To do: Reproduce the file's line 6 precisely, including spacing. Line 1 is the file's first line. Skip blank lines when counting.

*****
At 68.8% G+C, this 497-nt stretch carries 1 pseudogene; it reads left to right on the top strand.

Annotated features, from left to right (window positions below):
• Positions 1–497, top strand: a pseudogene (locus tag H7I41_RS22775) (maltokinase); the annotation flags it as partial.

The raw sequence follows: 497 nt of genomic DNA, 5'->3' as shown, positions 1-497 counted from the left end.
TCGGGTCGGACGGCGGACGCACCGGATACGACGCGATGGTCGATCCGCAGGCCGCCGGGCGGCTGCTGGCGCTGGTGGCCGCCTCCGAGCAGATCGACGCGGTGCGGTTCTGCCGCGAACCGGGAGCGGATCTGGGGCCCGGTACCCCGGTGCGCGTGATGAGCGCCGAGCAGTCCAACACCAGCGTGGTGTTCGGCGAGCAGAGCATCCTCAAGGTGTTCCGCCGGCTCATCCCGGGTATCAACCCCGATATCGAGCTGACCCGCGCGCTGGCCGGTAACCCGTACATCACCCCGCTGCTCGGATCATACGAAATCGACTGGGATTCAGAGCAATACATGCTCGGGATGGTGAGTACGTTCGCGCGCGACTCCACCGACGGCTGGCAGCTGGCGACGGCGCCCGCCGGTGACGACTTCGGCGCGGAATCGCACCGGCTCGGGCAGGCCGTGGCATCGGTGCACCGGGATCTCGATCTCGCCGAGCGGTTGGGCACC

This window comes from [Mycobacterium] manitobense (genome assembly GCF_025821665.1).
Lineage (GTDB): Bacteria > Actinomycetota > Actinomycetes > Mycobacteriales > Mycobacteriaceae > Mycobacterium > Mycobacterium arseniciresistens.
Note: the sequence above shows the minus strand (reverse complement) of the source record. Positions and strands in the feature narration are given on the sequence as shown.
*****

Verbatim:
This window comes from [Mycobacterium] manitobense (genome assembly GCF_025821665.1).